As the eulogies for Nelson Mandela begin to appear it's the perfect moment to reflect on how the U.S. responded to his calls to end apartheid.
In the early 1980s I was living illegally in the "Blacks Only" South African township of Madadeni. People in the townships were well aware that the U.S. government supported the racist regime and was unwilling to invoke consequences against the dictatorship. It fueled an anti-Americanism from people who felt the U.S. was not only not on their side but was colluding in their repression.
Several years later bipartisan leadership in Congress changed American policy toward South Africa, condemned apartheid for the evil it was, and began to repair the reputation of the United States in the country and across the continent.
Today, just as during the bleak days of apartheid, oppressive regimes imprison and harass human rights activists, Mandela's spiritual heirs. And just as they did half a century ago, American policymakers today have a choice: will the United States stand with oppressors or with those claiming their human rights?
President Carter broke with traditional U.S. policy and confronted Pretoria, publicly criticizing apartheid and backing a U.N. arms embargo. But when he took office President Reagan reinstituted a deferential policy and gave it a name: constructive engagement. The idea was that the United States would work behind the scenes with reputed moderates in the apartheid government and that economic ties would spur political reform. But in practice, constructive engagement gave the apartheid regime license to do whatever it wanted to do as long as it supported U.S. strategic interests.
By the mid-1980s, when I working on anti-apartheid legislation for Sen. Ted Kennedy, I often heard depressing excuses from administration officials about why public criticism of South Africa was a bad idea. Yes, they said, South Africa was sometimes an embarrassing ally, but it offered stability, protected U.S. interests, and real elections might bring something worse. Reform needed to happen, they said, but at a sensibly slow pace.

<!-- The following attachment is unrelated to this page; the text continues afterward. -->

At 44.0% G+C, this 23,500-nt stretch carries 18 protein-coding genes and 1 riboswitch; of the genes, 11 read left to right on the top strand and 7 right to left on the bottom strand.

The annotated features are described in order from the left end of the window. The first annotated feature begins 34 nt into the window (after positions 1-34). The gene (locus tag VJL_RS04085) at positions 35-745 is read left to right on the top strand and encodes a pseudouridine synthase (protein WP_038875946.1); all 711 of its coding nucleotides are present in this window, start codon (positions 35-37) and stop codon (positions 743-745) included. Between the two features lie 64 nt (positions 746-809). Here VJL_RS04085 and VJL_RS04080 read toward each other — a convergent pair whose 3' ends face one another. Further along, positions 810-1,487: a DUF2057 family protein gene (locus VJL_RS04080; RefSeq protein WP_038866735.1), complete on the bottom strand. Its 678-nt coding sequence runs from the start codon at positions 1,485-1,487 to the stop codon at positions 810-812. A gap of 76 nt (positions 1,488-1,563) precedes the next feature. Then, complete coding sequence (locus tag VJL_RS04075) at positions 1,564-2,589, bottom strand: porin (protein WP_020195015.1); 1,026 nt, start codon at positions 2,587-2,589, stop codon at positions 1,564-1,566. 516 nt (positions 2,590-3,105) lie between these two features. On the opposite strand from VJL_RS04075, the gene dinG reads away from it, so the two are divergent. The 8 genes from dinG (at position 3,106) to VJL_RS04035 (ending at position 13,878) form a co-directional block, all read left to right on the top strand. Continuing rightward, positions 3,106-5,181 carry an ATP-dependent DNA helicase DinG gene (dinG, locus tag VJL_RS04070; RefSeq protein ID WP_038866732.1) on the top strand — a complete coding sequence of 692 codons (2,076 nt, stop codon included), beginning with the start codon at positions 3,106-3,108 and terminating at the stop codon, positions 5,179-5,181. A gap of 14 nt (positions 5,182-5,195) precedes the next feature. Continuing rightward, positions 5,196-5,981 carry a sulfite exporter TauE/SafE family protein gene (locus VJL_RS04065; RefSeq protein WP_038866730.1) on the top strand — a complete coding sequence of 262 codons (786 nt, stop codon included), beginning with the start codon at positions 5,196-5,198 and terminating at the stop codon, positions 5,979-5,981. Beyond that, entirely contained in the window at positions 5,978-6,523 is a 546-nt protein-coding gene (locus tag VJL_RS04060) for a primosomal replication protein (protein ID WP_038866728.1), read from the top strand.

President Reagan continued to back the apartheid regime even as domestic and international pressure mounted, even as South African President Pieter W. Botha gave his infamous "Rubicon speech" saying his government would never accept one man, one vote. In 1986, Reagan vetoed the Comprehensive Anti-Apartheid Act, which would have imposed economic sanctions on South Africa unless it met five conditions. Releasing Mandela was one of them.
But then something extraordinary happened. Republicans, led by Sen. Nancy Kassebaum of Kansas, joined with Democratic senators to override the veto, putting U.S. policy on the side of human rights. This was the first time in the 20th century that Congress had overridden a veto on a foreign policy issue.
The anti-apartheid act put the United States government on the right side of history and undid some of the damage done by its alliance with South Africa's racist government. Desperately needed today are actions that will both support courageous human rights activists and improve Washington's reputation in the Middle East where citizens have too long watched it prop up tyrants.
Sadly, I hear the same arguments -- even the same phrases -- from some Obama administration officials when I talk to them about Bahrain or Saudi Arabia. They argue that pressure is best brought to bear "behind closed doors" because public criticism can be counterproductive, that those governments "don't respond to threats." I've even heard some use the term constructive engagement to describe their approach to dealing with today's autocrats. And among some U.S. officials, the demonstrably dubious notion that strong economic ties will produce political reform remains an article of faith.
Economic boycotts of autocracies might not always be the best approach, but cozying up to dictators is always the worst. U.S. officials should reflect on Mandela's career and think of today's political prisoners. Like Mandela, today's activists are often smeared by authorities as terrorists. Like Mandela, they may someday become leaders of their governments.
Pro-democracy, pro-dignity movements are often derided for failing to have a Mandela in their ranks. I met Mandela and agree that with his grace and palpable moral authority, he is one of kind. There are no replicas. But across the world there are thousands of courageous, persecuted activists who deserve the support of the United States.